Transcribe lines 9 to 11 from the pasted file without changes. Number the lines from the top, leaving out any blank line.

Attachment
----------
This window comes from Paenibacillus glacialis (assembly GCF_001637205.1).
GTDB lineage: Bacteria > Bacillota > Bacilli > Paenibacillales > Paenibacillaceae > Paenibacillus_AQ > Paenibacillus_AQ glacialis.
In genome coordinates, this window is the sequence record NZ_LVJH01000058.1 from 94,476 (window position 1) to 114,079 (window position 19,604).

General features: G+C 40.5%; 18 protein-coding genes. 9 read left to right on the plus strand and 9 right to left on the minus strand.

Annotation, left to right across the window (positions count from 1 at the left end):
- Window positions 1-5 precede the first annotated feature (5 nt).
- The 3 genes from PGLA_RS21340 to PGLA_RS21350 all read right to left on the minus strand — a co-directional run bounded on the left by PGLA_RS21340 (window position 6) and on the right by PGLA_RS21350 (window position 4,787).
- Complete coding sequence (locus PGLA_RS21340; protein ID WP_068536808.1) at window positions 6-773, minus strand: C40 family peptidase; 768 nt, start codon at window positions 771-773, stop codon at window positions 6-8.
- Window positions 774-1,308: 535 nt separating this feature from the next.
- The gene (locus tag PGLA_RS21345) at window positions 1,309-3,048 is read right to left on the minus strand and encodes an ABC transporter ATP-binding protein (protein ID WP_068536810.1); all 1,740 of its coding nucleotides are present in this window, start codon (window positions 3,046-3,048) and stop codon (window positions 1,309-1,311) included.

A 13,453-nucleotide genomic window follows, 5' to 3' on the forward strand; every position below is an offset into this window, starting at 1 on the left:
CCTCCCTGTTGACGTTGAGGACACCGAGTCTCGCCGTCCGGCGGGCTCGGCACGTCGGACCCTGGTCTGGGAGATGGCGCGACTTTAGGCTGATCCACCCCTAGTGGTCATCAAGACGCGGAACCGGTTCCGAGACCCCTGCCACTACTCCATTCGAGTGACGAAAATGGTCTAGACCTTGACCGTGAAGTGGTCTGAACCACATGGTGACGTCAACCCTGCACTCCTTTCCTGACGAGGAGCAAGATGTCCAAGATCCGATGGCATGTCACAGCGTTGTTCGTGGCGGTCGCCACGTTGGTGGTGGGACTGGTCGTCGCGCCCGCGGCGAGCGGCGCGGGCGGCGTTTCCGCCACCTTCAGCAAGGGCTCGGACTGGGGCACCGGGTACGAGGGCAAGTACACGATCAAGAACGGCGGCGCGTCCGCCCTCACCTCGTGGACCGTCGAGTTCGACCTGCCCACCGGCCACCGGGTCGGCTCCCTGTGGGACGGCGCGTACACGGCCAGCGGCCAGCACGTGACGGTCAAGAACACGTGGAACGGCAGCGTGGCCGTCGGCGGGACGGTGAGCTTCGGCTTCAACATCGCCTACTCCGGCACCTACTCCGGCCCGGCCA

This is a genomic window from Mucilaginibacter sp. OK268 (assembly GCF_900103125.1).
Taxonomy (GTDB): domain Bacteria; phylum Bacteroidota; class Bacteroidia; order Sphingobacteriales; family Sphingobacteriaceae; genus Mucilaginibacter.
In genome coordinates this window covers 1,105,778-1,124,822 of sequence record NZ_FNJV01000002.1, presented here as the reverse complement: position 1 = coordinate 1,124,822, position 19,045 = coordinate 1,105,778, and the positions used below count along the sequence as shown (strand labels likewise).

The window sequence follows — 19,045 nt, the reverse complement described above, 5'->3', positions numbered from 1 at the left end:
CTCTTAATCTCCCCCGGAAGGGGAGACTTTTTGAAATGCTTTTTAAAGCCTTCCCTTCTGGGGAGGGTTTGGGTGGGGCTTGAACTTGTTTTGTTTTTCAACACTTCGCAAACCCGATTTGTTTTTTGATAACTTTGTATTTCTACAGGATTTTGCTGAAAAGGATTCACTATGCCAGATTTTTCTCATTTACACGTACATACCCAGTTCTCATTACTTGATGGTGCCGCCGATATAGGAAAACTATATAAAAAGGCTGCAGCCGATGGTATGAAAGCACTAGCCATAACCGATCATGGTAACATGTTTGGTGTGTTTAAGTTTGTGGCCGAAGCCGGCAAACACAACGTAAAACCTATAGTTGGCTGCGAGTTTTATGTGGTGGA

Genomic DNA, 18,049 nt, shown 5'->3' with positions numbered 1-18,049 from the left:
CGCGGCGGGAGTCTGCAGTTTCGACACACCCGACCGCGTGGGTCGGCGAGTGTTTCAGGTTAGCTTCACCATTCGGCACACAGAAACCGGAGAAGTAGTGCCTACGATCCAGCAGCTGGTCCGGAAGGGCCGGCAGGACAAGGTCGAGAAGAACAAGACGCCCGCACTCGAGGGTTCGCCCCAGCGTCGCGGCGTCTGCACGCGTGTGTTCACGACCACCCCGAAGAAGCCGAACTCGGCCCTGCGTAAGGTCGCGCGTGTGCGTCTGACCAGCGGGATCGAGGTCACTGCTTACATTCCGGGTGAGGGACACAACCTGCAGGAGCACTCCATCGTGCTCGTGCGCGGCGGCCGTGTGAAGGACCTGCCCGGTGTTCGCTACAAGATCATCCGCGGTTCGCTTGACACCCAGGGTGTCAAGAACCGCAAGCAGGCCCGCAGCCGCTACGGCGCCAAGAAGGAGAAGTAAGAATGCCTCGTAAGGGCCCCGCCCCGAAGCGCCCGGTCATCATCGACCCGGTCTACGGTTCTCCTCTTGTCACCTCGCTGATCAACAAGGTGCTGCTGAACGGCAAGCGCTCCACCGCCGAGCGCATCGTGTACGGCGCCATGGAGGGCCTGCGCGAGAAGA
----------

- Window positions 774-1,308: 535 nt separating this feature from the next.
- The gene (locus tag PGLA_RS21345) at window positions 1,309-3,048 is read right to left on the minus strand and encodes an ABC transporter ATP-binding protein (protein ID WP_068536810.1); all 1,740 of its coding nucleotides are present in this window, start codon (window positions 3,046-3,048) and stop codon (window positions 1,309-1,311) included.

A 13,453-nucleotide genomic window follows, 5' to 3' on the forward strand; every position below is an offset into this window, starting at 1 on the left: